libxcb libXv lzma openal openjpeg_2_1 libpulseaudio rtmpdump opencore-amr makeWrapper
    samba SDL2 soxr openglExtlib mesa speex vid-stab wavpack x264 x265 xavs xvidcore zeromq4 zlib libaom libv4l openssl
  ]
  # Parallel building disabled by default
  enableParallelBuilding = true;
}

Now that should be enough for us to go now. But not really, FFmpeg 4.0 comes with initial support for AV1, which uses libaom. Unfortunately, there’s no already existing nix expression for libaom, so we will write it ourselves. You should be able to understand the next nix expression on your own.

libaom.nix
1
2
3
4
5
6
7
8
9
10
11
12
13
14
15
16
17
18
19
{ stdenv, fetchgit, yasm, perl, cmake,  pkgconfig }:

stdenv.mkDerivation rec {
  name = "libaom-0.1.0";

  src = fetchgit {
    url = "https://aomedia.googlesource.com/aom";
    rev = "105e9b195bb90c9b06edcbcb13b6232dab6db0b7";
    sha256 = "1fl2sca4df01gyn00s0xcwwirxccfnjppvjdrxdnb8f2naj721by";
  };

  buildInputs = [ perl yasm  ];
  nativeBuildInputs = [ cmake pkgconfig ];

  cmakeFlags = [
    "-DCONFIG_UNIT_TESTS=0"
  ];

}

Next we go to our default.nix file. And we explicitly import the nix expression dependency for libaom into our ffmpeg expression since it doesn’t exist in the nix expressions. Now using libaom inside ffmpeg.nix won’t error.

default.nix
1
2
3
4
5
6
with import <nixpkgs> {};

rec {
  libaom    = pkgs.callPackage ./libaom.nix {  };
  ffmpeg    = pkgs.callPackage ./ffmpeg.nix { inherit libaom; };
}

Let’s install it finally.

1
nix-env -f nix_packages -iA ffmpeg

NOTE: Credit to ffmpeg-full that I used (and edited to be beginner friendly).

Got any feedback? Let me know, please.

Deploy to Kubernetes From Travis

Introduction

When you deploy applications to your kubernetes engine. You’d want it to be done as securely as possible of course. A little issue when you think about that is that you need to grant the deployment job as little permissions as possible and absolutely in a specific namespace for better isolation. In order to do that, we could use Google IAM (In case you are running on GKE). Or we can use the kubernetes native way.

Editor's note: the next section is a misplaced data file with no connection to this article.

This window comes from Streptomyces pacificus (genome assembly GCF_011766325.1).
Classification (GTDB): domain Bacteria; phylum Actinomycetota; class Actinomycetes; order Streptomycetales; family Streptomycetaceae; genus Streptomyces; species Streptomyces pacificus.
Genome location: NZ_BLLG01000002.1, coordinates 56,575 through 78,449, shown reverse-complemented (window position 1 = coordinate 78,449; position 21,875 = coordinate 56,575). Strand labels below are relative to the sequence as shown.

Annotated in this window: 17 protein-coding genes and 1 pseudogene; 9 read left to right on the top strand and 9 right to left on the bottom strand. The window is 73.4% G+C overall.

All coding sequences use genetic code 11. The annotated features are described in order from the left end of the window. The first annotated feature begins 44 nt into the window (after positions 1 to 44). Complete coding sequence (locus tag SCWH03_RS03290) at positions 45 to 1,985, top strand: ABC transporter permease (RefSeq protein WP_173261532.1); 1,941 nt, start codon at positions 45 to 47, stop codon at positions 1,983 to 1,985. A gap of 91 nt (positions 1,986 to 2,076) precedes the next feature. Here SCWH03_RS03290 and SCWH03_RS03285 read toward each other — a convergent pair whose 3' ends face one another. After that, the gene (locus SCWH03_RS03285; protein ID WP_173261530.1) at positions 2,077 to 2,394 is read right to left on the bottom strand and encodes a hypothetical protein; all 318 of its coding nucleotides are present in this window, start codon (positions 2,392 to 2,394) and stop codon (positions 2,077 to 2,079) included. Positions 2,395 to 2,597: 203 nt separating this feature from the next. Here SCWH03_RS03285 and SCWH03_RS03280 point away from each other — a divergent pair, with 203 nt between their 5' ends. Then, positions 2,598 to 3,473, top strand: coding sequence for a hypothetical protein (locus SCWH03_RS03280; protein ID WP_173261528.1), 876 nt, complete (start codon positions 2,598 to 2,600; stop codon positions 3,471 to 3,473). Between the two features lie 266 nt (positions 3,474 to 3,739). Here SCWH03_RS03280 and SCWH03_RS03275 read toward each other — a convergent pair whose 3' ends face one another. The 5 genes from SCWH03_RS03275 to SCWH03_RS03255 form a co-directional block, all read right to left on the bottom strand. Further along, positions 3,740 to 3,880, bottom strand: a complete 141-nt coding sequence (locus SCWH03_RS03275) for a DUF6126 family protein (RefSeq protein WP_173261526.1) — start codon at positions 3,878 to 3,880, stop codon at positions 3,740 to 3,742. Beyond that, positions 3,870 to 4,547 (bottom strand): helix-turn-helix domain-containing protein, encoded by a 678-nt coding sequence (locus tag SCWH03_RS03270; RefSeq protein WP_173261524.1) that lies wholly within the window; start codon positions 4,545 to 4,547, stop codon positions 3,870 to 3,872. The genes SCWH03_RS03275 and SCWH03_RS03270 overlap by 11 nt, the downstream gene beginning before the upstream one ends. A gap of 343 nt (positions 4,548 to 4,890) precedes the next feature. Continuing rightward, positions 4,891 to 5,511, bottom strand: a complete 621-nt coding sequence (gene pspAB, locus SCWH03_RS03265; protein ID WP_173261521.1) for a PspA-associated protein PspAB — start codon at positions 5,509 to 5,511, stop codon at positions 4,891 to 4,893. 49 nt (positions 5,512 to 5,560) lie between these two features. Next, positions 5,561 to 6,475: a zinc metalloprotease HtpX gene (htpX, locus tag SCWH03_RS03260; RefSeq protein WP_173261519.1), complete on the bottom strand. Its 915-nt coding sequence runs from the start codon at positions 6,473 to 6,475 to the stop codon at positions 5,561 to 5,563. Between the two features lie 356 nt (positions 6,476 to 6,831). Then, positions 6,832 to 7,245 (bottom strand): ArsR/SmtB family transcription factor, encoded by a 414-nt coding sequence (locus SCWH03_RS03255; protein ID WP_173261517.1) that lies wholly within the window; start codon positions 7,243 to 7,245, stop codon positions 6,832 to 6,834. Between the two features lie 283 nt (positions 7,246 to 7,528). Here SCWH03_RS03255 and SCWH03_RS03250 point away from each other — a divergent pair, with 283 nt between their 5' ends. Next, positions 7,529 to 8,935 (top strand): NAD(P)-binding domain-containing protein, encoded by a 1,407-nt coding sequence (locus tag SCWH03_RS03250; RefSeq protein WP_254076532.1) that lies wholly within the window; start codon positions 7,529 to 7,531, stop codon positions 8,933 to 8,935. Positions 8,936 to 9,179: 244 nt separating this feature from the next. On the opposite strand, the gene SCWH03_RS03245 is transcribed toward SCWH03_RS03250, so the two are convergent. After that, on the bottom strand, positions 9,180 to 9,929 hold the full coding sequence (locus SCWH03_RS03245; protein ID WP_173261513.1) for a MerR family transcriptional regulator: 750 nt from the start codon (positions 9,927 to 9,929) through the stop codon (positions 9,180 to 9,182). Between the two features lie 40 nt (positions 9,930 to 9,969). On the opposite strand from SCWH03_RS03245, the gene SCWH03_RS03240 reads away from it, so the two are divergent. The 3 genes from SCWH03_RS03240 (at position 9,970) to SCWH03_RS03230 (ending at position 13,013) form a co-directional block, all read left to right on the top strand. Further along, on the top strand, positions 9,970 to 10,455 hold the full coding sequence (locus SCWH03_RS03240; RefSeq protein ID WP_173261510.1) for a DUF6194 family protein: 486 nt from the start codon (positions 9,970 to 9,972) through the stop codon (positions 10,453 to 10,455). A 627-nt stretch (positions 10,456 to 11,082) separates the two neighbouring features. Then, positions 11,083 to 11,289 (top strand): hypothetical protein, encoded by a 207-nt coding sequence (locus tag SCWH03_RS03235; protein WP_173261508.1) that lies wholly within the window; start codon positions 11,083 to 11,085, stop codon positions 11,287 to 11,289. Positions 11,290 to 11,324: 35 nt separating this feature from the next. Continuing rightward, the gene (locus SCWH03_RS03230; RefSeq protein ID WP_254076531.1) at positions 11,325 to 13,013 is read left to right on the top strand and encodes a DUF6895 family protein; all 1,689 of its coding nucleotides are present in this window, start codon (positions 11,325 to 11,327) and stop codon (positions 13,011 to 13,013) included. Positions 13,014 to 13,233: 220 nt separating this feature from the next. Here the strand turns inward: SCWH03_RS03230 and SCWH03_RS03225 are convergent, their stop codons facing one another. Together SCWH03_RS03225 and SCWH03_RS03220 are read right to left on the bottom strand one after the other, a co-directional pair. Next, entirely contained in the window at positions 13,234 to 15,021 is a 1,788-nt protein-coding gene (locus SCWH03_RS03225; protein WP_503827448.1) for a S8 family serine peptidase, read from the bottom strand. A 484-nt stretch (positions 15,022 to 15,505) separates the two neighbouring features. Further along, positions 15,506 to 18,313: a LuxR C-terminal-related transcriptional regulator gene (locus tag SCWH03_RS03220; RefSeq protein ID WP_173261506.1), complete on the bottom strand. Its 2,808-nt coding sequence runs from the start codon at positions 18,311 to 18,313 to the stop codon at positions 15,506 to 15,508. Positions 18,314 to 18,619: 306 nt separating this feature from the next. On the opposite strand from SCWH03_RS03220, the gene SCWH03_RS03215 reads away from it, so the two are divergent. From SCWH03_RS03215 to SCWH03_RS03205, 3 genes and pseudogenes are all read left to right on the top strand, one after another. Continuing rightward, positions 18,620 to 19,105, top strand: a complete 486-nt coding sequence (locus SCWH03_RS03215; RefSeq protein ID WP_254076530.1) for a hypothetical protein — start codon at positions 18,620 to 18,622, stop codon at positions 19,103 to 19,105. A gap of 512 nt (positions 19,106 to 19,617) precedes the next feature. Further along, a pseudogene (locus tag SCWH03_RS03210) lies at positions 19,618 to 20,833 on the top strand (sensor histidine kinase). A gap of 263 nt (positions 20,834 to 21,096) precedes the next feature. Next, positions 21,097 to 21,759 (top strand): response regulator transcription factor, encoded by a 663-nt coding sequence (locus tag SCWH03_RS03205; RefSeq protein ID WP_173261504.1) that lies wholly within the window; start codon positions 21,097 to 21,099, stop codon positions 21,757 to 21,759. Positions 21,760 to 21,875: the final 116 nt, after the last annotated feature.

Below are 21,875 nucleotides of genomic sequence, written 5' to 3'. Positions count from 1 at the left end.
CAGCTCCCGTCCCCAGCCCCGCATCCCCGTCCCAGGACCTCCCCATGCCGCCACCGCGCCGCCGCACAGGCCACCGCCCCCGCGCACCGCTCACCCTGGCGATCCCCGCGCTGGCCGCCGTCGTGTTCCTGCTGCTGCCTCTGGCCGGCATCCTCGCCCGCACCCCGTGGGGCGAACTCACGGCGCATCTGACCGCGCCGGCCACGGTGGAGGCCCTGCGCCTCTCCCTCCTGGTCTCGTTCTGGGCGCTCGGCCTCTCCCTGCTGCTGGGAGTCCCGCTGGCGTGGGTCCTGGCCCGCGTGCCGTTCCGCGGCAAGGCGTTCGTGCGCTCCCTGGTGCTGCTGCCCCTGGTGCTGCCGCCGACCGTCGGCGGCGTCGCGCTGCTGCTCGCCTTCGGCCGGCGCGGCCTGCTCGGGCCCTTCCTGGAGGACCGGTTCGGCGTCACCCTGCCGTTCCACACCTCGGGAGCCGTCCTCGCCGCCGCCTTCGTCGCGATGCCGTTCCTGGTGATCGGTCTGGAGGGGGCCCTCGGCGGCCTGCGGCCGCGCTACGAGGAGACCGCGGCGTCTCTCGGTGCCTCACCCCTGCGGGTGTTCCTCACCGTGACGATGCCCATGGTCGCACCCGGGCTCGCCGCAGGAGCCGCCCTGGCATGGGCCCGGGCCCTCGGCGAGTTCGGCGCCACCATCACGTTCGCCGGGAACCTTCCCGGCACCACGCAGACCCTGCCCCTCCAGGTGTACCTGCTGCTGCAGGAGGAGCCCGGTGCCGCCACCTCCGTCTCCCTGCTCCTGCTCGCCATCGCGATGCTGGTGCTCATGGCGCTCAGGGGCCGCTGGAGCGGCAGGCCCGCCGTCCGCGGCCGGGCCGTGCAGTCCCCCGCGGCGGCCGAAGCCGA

Creating the deployment user

We will need first to create a service account user with specific permissions (based on our deployment script). In a specific namespace, for this example the user will be named travis-echo in the echo namespace. Assuming that our deployment consists of updating Deployment object and Service and Ingress as well as ConfigMaps.

travis-ca.yml
1
2
3
4
5
6
7
8
9
10
11
12
13
14
15
16
17
18
19
20
21
22
23
24
25
26
27
28
29
30
31
32
33
34
35
36
37
38
apiVersion: v1
kind: ServiceAccount
metadata:
  name: travis-echo
  namespace: echo
---
kind: Role
apiVersion: rbac.authorization.k8s.io/v1beta1
metadata:
  namespace: echo
  name: travis-deploy-role
rules:
- apiGroups: ["extensions", "apps"]
  resources: ["deployments"]
  verbs: ["get", "create", "update", "patch"]
- apiGroups: [""]
  resources: ["services"]
  verbs: ["get", "create", "update", "patch"]
- apiGroups: [""]
  resources: ["configmaps"]
  verbs: ["get", "create", "update", "patch"]
- apiGroups: ["extensions", "apps"]
  resources: ["ingresses"]
  verbs: ["get", "create", "update", "patch"]
---
kind: RoleBinding
apiVersion: rbac.authorization.k8s.io/v1beta1
metadata:
  name: travis-role-binding
  namespace: echo
subjects:
- kind: ServiceAccount
  name: travis-echo
  namespace: echo
roleRef:
  kind: Role
  name: travis-deploy-role
  apiGroup: rbac.authorization.k8s.io

We then create this ServiceAccount as apply its permissions:

kubectl apply -f travis-sa.yml

Getting user credentials

Now that the user is created. We need to get its credentials that kubernetes generated to be able to use it.

You can use the following script

The script will output 3 variables, that CA_CRT, USER_TOKEN and CLUSTER_ENDPOINT. Go to your travis settings and set the variables names and their values.

Deploying

Now that we have everything setup for us, the last thing we need to actually deploy our files to kubernets.

The last part of our .travis.yml looks like this:

travis-ca.yml
1
2
3
4
5
deploy:
  provider: script
  script: scripts/k8s-deploy.sh
  on:
    branch: master

And the our deploy script looks like this

k8s-deploy.sh
1
2
3
4
5
6
7
8
9
10
11
12
13
14
15
16
17
18
19
20
21
22
23
24
25
26
#!/usr/bin/env bash
set -o pipefail
set -o errexit
set -o nounset
# set -o xtrace

echo $CA_CRT | base64 --decode -i > ${HOME}/ca.crt

kubectl config set-cluster our-k8s-cluster --embed-certs=true --server=${CLUSTER_ENDPOINT} --certificate-authority=${HOME}/ca.crt
kubectl config set-credentials travis-echo --token=$SA_TOKEN